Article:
Lela Mirtskhulava experience in the realm of artificial intelligence is unique. She was the first to develop an artificial intelligence capable of diagnosing stroke patients: her prototype artificial intelligence distinguishes between stroke patients and normal subjects with > 99 percent accuracy. She has been honored with the Best Paper Award in 2013 at the University of Cambridge, UK. She was invited as a featured speaker at the AIMed 2017 and AIMed 2018 conferences in Los Angeles.

“I have been working for more than eight months as a Fulbright Research scholar at San Jose State University with most amazing faculty and staff,” she said. “I enjoyed auditing the classes besides my research project thanks to Dr. Xiao Su giving me this opportunity. For academics, both the teaching and research are so attractive and interconnected things. To promote the teaching processes as well as to advance our field requires much time devoted to research, publication and presentation. On the other hand, teaching is one of our primary obligations as a scholar. Only putting them both together makes possible to reach the right balance in our academic life.”

She said at SJSU she has been able to prolong her research and teaching, while her daughter completes a full academic year at a local middle school. Her daughter has been inspired by her teachers while Mirtskhulava is inspiring her own set of students in the two courses she is teaching to postgraduate students; one on deep learning and one on system software.

“This gives me an excellent opportunity to teach the students and promote them to work on their research projects as it is required within these courses,” she said. “I’ve learned about SJSU’s teaching methodology by attending the classes as well my experience of teaching at San Diego State University where I hold an associate professor position.”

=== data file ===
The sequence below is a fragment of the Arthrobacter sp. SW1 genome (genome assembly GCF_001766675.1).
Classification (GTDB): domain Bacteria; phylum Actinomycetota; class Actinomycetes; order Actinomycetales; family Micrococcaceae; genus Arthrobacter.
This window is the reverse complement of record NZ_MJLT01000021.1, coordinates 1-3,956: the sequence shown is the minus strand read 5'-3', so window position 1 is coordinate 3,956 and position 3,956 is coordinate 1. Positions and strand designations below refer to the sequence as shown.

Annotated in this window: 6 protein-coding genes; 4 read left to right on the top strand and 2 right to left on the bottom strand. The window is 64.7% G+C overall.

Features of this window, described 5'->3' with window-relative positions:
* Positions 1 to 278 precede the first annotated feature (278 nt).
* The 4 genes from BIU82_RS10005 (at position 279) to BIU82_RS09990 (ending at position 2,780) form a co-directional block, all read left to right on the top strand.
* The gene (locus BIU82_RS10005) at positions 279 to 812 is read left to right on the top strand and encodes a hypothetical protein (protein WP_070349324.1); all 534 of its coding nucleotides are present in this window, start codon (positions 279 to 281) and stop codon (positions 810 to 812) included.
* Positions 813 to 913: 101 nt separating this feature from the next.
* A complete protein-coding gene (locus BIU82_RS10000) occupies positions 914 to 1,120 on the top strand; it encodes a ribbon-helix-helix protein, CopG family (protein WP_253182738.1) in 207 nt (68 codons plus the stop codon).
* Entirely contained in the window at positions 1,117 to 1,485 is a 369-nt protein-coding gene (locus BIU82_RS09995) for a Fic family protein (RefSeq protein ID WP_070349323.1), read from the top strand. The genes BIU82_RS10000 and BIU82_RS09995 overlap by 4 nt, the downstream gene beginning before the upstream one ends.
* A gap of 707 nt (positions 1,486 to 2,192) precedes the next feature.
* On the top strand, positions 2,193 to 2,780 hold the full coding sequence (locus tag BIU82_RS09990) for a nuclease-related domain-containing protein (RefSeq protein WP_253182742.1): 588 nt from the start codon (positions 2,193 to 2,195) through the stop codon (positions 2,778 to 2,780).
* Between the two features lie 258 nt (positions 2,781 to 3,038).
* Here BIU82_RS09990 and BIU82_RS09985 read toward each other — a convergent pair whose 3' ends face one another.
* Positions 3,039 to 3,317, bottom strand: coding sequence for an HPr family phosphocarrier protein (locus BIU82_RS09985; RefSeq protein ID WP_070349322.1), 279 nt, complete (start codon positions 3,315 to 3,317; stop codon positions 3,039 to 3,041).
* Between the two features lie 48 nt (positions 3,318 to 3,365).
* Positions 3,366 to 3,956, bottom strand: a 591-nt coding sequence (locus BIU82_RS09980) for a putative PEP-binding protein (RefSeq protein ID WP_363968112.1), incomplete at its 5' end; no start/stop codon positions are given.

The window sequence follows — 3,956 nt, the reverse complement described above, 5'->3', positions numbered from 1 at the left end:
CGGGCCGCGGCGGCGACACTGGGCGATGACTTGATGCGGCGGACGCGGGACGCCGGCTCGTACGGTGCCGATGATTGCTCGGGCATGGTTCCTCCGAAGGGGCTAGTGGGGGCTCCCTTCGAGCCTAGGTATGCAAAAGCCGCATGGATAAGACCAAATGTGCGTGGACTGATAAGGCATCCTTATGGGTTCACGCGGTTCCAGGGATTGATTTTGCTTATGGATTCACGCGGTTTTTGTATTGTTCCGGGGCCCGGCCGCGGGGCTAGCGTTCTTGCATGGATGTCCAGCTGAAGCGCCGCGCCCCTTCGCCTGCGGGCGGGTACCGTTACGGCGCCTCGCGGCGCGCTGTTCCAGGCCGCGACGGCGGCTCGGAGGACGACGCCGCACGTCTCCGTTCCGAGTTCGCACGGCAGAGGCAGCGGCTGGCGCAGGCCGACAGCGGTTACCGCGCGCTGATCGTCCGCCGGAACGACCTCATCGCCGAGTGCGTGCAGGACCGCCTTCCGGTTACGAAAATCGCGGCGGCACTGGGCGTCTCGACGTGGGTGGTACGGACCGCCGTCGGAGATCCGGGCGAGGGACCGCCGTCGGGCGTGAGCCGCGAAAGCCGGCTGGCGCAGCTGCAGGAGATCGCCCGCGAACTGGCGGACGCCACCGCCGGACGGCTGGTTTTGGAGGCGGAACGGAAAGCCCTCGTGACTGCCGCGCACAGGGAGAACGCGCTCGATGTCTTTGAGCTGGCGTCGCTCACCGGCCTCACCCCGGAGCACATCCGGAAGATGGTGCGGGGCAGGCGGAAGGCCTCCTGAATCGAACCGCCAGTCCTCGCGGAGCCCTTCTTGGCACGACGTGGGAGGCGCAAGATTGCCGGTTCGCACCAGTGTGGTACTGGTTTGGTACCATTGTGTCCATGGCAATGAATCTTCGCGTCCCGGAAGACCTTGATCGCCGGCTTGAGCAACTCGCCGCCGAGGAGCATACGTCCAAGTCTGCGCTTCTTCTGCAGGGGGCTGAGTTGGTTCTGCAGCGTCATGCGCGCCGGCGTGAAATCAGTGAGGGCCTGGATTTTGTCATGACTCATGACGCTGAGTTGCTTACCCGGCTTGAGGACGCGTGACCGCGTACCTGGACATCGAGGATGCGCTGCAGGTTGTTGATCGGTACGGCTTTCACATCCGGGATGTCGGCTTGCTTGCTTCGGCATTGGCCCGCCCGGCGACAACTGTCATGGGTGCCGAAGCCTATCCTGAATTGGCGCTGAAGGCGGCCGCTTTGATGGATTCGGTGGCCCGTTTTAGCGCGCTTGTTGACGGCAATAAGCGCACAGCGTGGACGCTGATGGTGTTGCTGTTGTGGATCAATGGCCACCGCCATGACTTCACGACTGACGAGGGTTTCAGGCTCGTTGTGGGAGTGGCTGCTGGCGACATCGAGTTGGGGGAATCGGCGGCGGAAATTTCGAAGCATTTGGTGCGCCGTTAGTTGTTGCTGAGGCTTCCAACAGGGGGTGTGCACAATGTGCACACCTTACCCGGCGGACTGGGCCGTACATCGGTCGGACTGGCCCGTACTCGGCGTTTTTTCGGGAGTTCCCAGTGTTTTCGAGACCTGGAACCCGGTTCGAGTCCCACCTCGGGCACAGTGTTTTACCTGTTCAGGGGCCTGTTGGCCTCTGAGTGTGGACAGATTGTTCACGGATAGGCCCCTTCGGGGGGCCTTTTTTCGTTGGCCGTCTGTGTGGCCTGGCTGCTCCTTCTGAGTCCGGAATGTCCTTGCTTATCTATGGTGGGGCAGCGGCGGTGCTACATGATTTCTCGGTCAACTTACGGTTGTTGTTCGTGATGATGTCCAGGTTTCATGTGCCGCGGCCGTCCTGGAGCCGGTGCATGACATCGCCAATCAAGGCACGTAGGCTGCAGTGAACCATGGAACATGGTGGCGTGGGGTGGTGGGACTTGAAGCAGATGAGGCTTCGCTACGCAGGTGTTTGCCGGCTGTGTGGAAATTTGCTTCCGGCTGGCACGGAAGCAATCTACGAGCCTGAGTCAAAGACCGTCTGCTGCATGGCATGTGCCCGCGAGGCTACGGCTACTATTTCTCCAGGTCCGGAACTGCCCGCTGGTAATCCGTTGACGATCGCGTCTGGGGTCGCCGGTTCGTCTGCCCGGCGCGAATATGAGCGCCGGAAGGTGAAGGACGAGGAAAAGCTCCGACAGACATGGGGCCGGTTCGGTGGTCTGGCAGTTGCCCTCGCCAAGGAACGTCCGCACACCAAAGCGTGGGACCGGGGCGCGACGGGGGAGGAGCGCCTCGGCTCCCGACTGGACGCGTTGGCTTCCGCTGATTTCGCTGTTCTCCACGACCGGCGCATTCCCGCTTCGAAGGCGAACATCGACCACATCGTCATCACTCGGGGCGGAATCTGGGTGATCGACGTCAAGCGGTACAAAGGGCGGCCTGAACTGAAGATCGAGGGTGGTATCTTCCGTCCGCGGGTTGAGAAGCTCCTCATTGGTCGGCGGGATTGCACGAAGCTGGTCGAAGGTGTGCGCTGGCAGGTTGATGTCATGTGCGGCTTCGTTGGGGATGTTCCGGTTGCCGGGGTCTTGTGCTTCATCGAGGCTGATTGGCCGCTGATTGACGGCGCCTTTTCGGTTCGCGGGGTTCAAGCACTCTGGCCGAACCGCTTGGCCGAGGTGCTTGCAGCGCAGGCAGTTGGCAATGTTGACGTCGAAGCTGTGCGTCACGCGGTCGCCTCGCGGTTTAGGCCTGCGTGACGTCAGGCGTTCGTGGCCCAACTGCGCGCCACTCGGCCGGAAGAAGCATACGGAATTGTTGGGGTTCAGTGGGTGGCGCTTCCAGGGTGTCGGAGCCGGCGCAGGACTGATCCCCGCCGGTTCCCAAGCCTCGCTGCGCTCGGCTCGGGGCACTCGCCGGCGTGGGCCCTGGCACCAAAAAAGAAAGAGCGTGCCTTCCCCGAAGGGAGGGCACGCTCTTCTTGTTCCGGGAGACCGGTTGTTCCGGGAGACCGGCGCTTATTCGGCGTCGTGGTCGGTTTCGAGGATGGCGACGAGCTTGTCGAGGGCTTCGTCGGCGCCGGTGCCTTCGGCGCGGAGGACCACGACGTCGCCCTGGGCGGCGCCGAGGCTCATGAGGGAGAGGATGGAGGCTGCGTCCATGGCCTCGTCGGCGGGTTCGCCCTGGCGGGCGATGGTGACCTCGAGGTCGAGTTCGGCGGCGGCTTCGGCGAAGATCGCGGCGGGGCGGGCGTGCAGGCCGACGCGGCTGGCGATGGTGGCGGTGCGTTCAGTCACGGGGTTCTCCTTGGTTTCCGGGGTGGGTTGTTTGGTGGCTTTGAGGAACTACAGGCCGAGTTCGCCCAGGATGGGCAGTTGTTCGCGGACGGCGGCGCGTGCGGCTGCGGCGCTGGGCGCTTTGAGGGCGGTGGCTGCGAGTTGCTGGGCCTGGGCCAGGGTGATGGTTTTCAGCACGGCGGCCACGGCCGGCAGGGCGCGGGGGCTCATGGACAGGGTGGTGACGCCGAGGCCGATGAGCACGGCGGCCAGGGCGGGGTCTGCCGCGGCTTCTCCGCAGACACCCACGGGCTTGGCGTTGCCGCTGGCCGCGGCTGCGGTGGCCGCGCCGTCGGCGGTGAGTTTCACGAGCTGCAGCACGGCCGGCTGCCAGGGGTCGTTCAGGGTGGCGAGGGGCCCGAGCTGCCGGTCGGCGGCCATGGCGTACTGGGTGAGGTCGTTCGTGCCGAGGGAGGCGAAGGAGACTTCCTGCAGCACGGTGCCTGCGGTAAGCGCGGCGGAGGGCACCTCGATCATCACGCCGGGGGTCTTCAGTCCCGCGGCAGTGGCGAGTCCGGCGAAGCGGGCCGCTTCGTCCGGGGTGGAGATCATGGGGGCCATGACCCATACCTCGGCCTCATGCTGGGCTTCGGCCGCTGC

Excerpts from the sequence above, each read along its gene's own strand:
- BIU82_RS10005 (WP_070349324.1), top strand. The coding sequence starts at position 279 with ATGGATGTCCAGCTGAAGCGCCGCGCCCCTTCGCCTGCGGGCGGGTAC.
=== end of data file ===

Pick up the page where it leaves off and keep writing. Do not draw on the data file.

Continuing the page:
Prototyping Artificial Intelligence

Mirtskhulava was a featured speaker at DataAI National Summit (DANS), Silicon Valley organized by American Association of Precision Medicine and presented the results of the project she is currently working on. The main idea of the project is brainwave monitoring that focuses on neurological monitoring which incorporates the monitoring of brainwaves electroencephalography (EEG). Ischemic stroke occurs as a result of disruption of cerebral blood flow which results in neuronal cell death. Brainwave monitoring over EEG has been a commonly used method in neurological monitoring to diagnose and monitor various neurological diseases such as ischemic stroke. In the given project, Android Neural Network (ANN) is designed and a direct neural interface (DNI) is implemented using NeuroSky’s EEG biosensor for brainwaves recognition. A mobile EEG monitor is connected to a patient’s smartphone over Bluetooth that can transmit real-time brainwave data.

Mirtskhulava is an associate professor of computer science at Ivane Javakhishvili Tbilisi State University in the country of Georgia as well as San Diego State University Georgia (a collaborative progam between SDSU and Georgian partner universities that offers select STEM degrees). As a Fulbright Research Scholar, she is teaching part-time in the Charles W. Davidson College of Engineering this year. Mirtskhulava received her PhD in computer science. She has served in various capacities at several Georgian universities and has 15 years of industry work experience as an ICT senior engineer at Ericsson Ltd and Geocell LLC, Georgia. She Mirtskhulava was invited to the University of Cambridge in England to conduct the scientific workshops in 2013. She was the recipient of DAAD Scholarship Certificate in scope of Academic staff exchange program, at Westsaxson University of Applied Sciences Zwickau, Germany in 2016. She has also developed new curriculum in computer engineering and technologies at International Black Sea University, Georgia where she served as program coordinator of bachelor programs in Informatics and as a quality assurance manager at the same university. She participated in new program development in computer science for ABET at Ivane Javakhishvili Tbilisi State University. She is supervising master students and PhD students in Georgia.